I’m an unpublished fan of “The Trip” and its three sequels. They are British talk-verit é road jokes, where Steve Kagan and Rob Brydon play a higher version of their quickbird acid-lingering middle-aged soul, touring some beautiful European countries (England, Italy, Spain, Greece) for a while Cut and dice the Eos with thoughts – a one-upmanship game within Frenzymes that periodically explodes in the conflicting disguise of some legendary movie star. (The happiest was Michael Kane. They did an integral take on Al Pacino, Dustin Hoffman, San Connery, Woody Allen and Hugh Grant.)
It’s hard to pinpoint the “trip” movies that give them a special leg, but the whole fast-fire competitive banner of Cogan and Bryden, most of which they make on the spot, reminds me of the frustrated generation of “A” with “My Dinner with Andre”. Hard day night with a touch of fascination in its conversation ”. These are tricks to take seriously (though not too seriously). There are also plays to take these lightly.
And now, I think, these will be missed.
With the release of “Travel to Greece” on May 22, Kagan, Brydon and their director Michael Winterbottom announced that they were packing it. At least, there will be no more “trip” movies – a good long time. The BBC series was made up of six episodes of each of the four films that returned to “The Trip” in 2010 (each series is roughly one and a half times longer than the hit movie). To make another movie they would theoretically need to do another series, and that’s not on the cards.
Yet I think it is a mistake to leave the film now. Of course, you can make a case (to me) that the kind of “trip” films have been using, we’ve seen Kogan and Brydon even do their powerful camouflage more than once, and everyone’s unknown grace – a stage melancholy in the world that Giving this series its soul was there from the beginning, so there’s no real point in trying to “deepen” the material. It’s almost as deep as it’s already going to get.
“Travel to Greece,” but the grand finale of this series has become too few (or I dare say it), deserving of the franchise. You could argue that they are politely, running outside without fog (and without any risk of shark jumping), and that’s a very good thing. It is also very British. But here’s a suggestion on why Cogan, Brydon and Winterbottom should be visited once more, and here’s what I think.
The “trip to Greece” was not the end, it was just a stoppage.
The new movie pains the two of them for dark intimacy, especially when Kogan learns that his father has fallen ill. Yet it sets up what is less a closing note than a kind of spiritual cliffhanger: What is Koogan going to do when his stupidity comes against death? A great question, but it is never answered.
For that series This Set in American movie stardom, it needs to get out of the euro zone.
“Trip” movies are epicurean friend-movie travel destinations that may have been banked by the European tourism industry. Each item is a toss-off ad for landscapes, cooking, history glories among other things. Making documentary shots of food in the kitchens of restaurants – seen throwing a dish into a smoking pot just before our heroines serve – is like a facilitated glimpse of an ancient trade mystery. These are all very lovely, very civilized, very continental. So where do they go – in France? Sweden? Germany? Ireland? By no means. That formula has really been spent. So I think it’s almost time that Cagan and Brydon traveled in the beast’s belly. The fifth and final “trip” should be 7. “Trip to California.” The two will embark on a journey northwest of the Pacific Ocean, travel along the Pacific Coast Highway via San Francisco and end in Los Angeles – where they may finally face the place that is the source of many of their dreams.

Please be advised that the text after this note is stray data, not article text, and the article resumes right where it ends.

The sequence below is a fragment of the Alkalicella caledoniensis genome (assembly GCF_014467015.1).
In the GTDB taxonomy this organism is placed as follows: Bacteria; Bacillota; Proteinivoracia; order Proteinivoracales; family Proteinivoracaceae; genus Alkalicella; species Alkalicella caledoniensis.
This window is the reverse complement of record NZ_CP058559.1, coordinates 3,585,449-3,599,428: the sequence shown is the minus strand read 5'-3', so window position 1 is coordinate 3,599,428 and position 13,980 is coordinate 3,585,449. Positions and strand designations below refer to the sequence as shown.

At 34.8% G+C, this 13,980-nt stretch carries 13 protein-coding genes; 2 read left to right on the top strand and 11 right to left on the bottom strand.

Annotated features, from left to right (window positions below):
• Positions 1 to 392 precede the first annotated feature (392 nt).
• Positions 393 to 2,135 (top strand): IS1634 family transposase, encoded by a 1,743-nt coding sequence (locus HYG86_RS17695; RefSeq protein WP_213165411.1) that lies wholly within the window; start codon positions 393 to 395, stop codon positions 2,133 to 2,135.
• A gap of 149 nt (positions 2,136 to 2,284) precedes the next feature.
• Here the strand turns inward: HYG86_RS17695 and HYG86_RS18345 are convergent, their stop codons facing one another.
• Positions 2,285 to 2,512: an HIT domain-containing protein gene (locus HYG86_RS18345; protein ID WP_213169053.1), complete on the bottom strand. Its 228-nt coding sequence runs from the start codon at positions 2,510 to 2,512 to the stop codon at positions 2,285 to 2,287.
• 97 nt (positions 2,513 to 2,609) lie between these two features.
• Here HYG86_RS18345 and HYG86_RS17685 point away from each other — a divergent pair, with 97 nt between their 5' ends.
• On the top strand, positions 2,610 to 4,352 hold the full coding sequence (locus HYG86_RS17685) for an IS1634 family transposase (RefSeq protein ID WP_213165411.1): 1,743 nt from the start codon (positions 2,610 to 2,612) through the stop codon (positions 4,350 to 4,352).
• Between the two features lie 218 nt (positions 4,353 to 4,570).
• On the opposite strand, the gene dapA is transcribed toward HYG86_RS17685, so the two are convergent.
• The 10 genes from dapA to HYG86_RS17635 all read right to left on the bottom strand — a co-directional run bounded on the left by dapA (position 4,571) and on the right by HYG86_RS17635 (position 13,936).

They need to try some radical new impressions
Each “Trip” sequel features golden old kids – Tom Hardy’s tug-of-war – and Dustin Hoffman-Lawrence-Olivier-in-the-“Marathon Man” at least one new “Trip to Greece” set the fun sequence. Yet as much as I cherish these flashbacks to the 70s, there’s a whole new world waiting to be faked in oblivion, and the guys who do these, even if Kogan now claims he can’t care less about her, are a fanatic. (Probably so, but he’s so great at it that this is just his version of every comedian willing to play Hamlet.) They’re Brad Pitt, John Travolta, Daniel Day-Lewis, Nicholas Cage, Jim Carey, Quentin Tarantino … . The “trip to California” is that Cogan and Brydon should be celebrity roasts to finish all the celebrity roasts.
They need to face one or two of their main goals face to face.
It sounds like a marginalization in shark-jumping terrain, but in the final “trip” film they actually scatter toward Michael Kane – and how perfect would it be to be wounded by a three-way dialogue with him? Or did they do the same thing with Pacino? The latest “Trip” film should bring us to the heights of a delusional comic with a feeling Rescue. A scene like this does that trick.
The film manages to entertain as well as inform.
We’ve heard enough about Cowan and Brydon’s personal lives to find out who they are. But what drives their hidden hearts as actors-comedians? In “Trip to California”, their six-day trip is “Jimmy Kimmel Live!” Should end in a joint presence! It reveals rivetingly fun and drop-dead in its own way, as the talk-show climax of the “Joker”. (They can meet Michael Kane there!) Which is to say.
“Trip to California” should be a major celebration of the showbiz.
Where, in Hollywood, does fantasy end and reality begin? And where is that line of soul of these two men, because they themselves act in serial movies where every moment is “real” and every moment is an act? The “trip to California” should end (and end the series) with a meta-fun. We, including Kucan and Brydon, deserve something less.